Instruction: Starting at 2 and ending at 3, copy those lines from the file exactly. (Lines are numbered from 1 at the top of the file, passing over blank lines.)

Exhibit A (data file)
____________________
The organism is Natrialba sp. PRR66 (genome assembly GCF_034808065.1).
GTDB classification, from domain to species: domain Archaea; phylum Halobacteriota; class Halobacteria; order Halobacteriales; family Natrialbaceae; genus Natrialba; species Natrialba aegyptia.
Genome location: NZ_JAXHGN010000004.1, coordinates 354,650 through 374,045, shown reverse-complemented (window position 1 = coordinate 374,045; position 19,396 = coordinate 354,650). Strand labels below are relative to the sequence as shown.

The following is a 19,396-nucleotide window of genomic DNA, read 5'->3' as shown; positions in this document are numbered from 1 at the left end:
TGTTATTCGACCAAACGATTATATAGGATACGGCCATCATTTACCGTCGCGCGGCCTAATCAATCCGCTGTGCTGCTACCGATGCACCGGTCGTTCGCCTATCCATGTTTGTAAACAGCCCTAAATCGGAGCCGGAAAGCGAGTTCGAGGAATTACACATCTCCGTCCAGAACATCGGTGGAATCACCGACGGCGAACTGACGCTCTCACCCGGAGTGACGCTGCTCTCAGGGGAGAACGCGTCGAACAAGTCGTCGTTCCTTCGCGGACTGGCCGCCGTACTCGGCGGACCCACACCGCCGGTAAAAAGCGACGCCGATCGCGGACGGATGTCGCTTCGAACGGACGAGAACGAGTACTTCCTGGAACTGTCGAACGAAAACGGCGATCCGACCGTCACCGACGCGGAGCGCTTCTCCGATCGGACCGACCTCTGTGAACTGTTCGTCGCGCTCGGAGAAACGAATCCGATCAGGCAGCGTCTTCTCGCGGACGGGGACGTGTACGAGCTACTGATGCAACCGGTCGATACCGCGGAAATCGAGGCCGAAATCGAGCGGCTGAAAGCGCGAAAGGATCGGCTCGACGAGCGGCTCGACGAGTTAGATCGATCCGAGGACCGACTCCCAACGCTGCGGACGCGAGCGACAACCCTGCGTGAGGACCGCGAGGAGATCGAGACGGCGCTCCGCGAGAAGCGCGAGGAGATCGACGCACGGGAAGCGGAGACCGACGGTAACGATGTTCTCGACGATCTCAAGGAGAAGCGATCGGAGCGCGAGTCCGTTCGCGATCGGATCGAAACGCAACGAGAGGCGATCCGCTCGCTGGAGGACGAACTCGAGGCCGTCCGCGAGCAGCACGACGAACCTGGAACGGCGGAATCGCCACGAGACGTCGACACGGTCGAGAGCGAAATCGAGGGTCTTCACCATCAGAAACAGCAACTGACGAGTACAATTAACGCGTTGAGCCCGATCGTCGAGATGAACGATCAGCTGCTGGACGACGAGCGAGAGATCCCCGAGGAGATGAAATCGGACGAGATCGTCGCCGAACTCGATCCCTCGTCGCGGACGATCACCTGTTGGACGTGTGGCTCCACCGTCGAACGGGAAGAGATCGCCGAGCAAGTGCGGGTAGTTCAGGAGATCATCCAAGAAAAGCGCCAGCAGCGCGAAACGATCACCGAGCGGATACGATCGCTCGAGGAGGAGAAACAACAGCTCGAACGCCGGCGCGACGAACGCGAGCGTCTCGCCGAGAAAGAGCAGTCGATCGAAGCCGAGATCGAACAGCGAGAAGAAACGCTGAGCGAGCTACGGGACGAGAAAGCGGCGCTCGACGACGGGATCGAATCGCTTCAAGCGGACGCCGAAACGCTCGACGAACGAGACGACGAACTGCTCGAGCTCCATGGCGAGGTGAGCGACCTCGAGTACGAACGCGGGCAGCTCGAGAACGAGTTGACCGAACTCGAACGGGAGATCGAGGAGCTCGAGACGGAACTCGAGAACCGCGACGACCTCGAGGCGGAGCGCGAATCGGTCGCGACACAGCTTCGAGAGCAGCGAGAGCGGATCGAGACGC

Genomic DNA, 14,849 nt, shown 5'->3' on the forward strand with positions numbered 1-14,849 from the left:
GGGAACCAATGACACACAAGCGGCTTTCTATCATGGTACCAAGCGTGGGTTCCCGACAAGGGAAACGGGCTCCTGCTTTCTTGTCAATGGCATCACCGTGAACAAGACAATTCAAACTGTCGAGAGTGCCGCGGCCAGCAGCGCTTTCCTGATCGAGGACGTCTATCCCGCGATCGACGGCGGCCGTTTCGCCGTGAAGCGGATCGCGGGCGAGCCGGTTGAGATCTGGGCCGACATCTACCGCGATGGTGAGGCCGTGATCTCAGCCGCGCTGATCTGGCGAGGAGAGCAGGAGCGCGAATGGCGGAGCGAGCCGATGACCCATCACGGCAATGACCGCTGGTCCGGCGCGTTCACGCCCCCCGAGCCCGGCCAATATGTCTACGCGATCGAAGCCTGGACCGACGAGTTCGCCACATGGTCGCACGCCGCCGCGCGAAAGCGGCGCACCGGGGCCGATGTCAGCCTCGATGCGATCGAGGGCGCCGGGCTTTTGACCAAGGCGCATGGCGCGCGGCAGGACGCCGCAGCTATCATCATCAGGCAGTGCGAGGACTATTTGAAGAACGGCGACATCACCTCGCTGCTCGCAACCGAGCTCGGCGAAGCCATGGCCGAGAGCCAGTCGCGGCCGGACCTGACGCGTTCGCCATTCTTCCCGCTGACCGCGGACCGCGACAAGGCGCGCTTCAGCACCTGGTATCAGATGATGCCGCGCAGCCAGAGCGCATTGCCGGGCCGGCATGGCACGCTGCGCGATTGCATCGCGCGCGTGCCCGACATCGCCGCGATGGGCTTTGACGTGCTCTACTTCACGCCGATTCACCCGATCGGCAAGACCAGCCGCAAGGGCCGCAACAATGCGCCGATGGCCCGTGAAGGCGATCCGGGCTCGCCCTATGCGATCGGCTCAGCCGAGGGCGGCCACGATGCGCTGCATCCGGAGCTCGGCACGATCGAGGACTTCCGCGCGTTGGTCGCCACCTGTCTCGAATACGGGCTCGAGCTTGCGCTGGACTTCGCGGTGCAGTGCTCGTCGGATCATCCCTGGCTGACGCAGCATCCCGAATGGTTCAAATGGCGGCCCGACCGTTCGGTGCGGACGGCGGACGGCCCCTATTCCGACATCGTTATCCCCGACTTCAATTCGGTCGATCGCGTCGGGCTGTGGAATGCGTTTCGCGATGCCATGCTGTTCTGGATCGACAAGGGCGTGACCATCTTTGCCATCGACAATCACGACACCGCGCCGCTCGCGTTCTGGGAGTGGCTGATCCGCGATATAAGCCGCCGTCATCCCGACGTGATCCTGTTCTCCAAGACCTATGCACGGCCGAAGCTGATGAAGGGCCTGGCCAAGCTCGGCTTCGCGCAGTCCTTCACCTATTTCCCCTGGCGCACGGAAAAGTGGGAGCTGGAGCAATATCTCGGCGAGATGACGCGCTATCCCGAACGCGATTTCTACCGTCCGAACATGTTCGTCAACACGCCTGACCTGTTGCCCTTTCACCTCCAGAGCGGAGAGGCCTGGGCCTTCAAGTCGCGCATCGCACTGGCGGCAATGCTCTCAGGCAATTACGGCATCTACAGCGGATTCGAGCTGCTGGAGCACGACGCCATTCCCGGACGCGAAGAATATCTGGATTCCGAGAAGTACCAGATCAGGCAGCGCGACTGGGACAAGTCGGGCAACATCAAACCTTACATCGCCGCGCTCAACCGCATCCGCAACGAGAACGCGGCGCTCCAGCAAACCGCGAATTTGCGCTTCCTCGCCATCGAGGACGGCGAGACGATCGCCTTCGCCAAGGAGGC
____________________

GTDB classification, from domain to species: domain Archaea; phylum Halobacteriota; class Halobacteria; order Halobacteriales; family Natrialbaceae; genus Natrialba; species Natrialba aegyptia.
Genome location: NZ_JAXHGN010000004.1, coordinates 354,650 through 374,045, shown reverse-complemented (window position 1 = coordinate 374,045; position 19,396 = coordinate 354,650). Strand labels below are relative to the sequence as shown.